Rachel Gottlieb

Israel at War: All About the ‘Stache

The indomitable spirit of the Jewish people, October 20, 2023 (Photocredits: Author)

We need to talk. Again. This time about facial hair. You see, there’s this trend going around in Israel. I’m not sure if you’ve seen it. It’s the mustache.

It’s a trend that has been going around among the reservists. Many, many, many (did I say many?) of them have been working on their ‘staches over the last couple of weeks, growing them out, shaping them, caring for them, nurturing them. There’s a lot of mustache going around.

Now, I don’t like mustaches. At all. (Which is why I haven’t grown one myself, of course.) I can’t really explain what it is about the ‘stache, but I associate it with old men and creeps. (And sometimes the old man is also the creep.) And I am well aware of the fact that I really don’t have much (any) say in what guys do with their own facial hair, but I do think I’m still entitled to an opinion based on my own taste and preferences. And my own taste and preferences is decidedly not mustaches.

So last week, when I saw that one of my soldier boys had grown himself a mustache worthy of a 1970s kibbutznik (and/or an Italian mafioso), I called him out on it for hopping on the bandwagon. Because I had to. And his response was everything:

“Rachel, the horrors of what happened on October 7th are hitting us all really hard in all of the Jewish world, hopefully everywhere that humanity is cherished, and particularly for those of us called up. I think that the goofy *cough manly* face whiskers are a way to ease the pain of our current terrible reality with a certain fun kinsmanship between brothers in arms. In addition to the sense of camaraderie, there’s a reason that it’s specifically 70s facial hair which is trending now in miluim [reserves]: This war is most reminiscent of the Yom Kippur War in ’73. A war that we won, against all odds. With mustaches.

Now, we can’t confirm that we won the war thanks to the mustaches. On the other hand, we can’t confirm that it wasn’t the mustaches that led to our victory…”

I’ll give you a second to process. And I recommend you read it again.

Because when I got that message, I read it, read it a second time, laughed so hard I needed to catch my breath, then read it a third time, and laughed yet again. And as I reread it and rewrite it now, it still makes me smile. Because he was right. He was right to put me in my place. He was right that the mustache trend is a fun way to ease the pain and to create a sense of bonding and brotherhood with the rest of the mustachioed reservists. He was right that we should be remembering the Yom Kippur War right now, between the surprise of the attack, the fact that it happened on the fiftieth anniversary of the Yom Kippur War, the fact that the country mobilized all of its soldiers and reservists to fight the fight of our lives, and—please God—the fact that the Jewish people emerge ever victorious.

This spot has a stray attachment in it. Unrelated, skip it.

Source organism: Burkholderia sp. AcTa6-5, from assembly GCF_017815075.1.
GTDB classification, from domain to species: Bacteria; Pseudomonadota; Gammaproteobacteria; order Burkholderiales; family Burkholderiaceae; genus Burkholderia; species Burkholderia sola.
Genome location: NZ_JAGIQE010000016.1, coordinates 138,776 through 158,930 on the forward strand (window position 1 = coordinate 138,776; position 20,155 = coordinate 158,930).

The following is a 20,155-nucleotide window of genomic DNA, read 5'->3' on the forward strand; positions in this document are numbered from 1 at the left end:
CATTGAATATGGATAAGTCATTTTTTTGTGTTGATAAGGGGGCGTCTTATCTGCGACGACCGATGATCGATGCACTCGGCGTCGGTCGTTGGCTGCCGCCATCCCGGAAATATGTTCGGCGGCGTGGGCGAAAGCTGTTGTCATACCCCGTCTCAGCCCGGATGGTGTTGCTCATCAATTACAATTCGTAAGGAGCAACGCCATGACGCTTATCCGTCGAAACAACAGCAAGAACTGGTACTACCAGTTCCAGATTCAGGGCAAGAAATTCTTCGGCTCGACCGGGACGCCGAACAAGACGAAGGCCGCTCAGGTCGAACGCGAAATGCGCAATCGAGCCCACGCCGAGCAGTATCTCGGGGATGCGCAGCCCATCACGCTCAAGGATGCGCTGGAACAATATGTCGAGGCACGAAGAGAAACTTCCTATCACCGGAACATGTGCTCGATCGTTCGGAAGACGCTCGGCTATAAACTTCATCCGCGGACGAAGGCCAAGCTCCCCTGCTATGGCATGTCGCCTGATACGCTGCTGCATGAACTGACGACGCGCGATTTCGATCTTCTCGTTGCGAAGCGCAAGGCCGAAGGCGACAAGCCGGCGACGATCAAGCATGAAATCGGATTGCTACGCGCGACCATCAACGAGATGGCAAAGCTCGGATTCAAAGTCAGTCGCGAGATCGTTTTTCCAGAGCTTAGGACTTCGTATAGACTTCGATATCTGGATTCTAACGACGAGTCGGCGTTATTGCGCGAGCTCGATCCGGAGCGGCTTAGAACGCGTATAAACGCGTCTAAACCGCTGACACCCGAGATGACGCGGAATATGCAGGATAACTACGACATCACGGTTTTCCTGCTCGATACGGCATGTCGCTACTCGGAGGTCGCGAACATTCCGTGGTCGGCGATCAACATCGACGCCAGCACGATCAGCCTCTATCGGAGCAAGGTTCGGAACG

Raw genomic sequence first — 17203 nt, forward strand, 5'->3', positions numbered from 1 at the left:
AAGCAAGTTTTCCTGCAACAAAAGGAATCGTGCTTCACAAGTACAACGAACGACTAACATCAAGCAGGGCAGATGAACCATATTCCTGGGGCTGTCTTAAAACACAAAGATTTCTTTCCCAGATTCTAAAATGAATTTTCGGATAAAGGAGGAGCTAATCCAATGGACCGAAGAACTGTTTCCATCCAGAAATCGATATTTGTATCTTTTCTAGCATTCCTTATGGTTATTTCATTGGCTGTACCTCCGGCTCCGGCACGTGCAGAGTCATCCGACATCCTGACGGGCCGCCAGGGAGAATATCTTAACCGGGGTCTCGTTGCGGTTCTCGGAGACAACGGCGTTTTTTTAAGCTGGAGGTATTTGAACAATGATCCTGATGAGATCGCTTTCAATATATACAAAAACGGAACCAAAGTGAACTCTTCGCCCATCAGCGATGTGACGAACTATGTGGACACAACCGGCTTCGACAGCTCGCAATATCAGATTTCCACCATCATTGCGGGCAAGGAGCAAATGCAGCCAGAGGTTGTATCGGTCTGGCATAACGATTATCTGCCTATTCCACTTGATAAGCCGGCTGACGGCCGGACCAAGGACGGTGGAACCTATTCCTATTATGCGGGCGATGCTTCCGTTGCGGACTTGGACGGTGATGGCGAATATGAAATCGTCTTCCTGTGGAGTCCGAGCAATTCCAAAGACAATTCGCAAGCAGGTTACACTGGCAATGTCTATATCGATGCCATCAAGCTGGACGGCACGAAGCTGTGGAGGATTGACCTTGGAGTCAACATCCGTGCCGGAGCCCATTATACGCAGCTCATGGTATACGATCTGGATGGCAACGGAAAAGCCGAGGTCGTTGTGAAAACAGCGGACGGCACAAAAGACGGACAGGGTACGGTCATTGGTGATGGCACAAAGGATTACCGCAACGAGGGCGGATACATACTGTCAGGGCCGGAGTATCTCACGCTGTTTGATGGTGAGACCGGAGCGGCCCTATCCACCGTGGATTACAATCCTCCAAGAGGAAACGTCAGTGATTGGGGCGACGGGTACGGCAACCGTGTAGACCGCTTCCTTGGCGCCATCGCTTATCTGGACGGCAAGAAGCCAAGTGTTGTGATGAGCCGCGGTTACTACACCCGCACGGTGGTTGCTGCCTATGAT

But it’s more than that. Because he is also right that we cannot confirm that we won the Yom Kippur War thanks to the mustaches. But we can confirm that the indomitable spirit of the Jewish people, which is revealing itself right now in the “goofy *cough manly* face whiskers,” is our secret weapon. It’s not the mustache. But it is the mustache. It’s the fact that even in the face of horrific tragedy, we can still smile. Even through our tears, we can still laugh. Even through our terror, we can find joy. Even through our pain, we can find fun.

Because we’re in this together. Our pain is one. Our grief is one. Our sorrow is one. Our fear is one.

But our hope is one. Our future is one. We are a people, a family, with one heart, one soul, and one vision for a beautiful life in our beautiful home. And so through our shared tears, we strengthen the ties that bond us. Our reservists grow mustaches, and we laugh at them for it. But we’re also beyond proud of them for it. Because they, as one, represent all of us.

I still don’t like mustaches. I have no plans to grow one in solidarity (for many reasons, not the least of which is that I’d have a harder time trying to grow a mustache than a prepubescent boy). But I love these. I love what they represent. I love the fact that I can see the spirit of the Jewish people written on the faces of these soldiers as they prepare themselves for battle. I love the fact that this one, simple thing means so much more than it seems. I love the fact that it represents me, you, us, and the future we will build.

So I repeat: I still don’t like mustaches. But I do love these. Because while we can’t confirm that it was the mustaches that won the war…well, we kind of can.

And that’s a bandwagon I will always hop on.

Please continue to pray for us, and for the following soldiers, especially:
עזרא צבי יוסף בן אריאלה פנינה
יעקב זכריה בן אריאלה פנינה
אליהו סִינַי בן ביילא רבקה
נַתַּן בן דבורה אסתר
דוד אלכסנדר בן דבורה אסתר
אלכסנדר בן שרה אלישבע
ראובן אליעזר בן אביגיל אסתר
בועז כָּלֵב בן יפָה מרים
יצחק אייזיק בן פריידא
אהרן בן רחל ברכה
חובב בן דבורה אסתר
שמחה בן הינדא ברכה

כי ה׳ אלקיכם ההולך עמכם להלחם לכם עם אויביכם להושיע אתכם. ה׳ ישמור צאתך ובואך מעתה ועד עולם

About the Author
As a combination logophile and Israel-o-phile, Rachel's fingers itch whenever something needs to be shared about Israel, particularly as it relates to the Diaspora. Her credentials include a Master's in English and many years experience as a high-school English teacher, which covers the writing part, and being a card-carrying member of the Jewish nation, which covers the Israel part. Although she currently resides in Suffern, NY, her heart has long since been stolen by Israel herself, and her mind is constantly preoccupied with the capital of the Jewish people.
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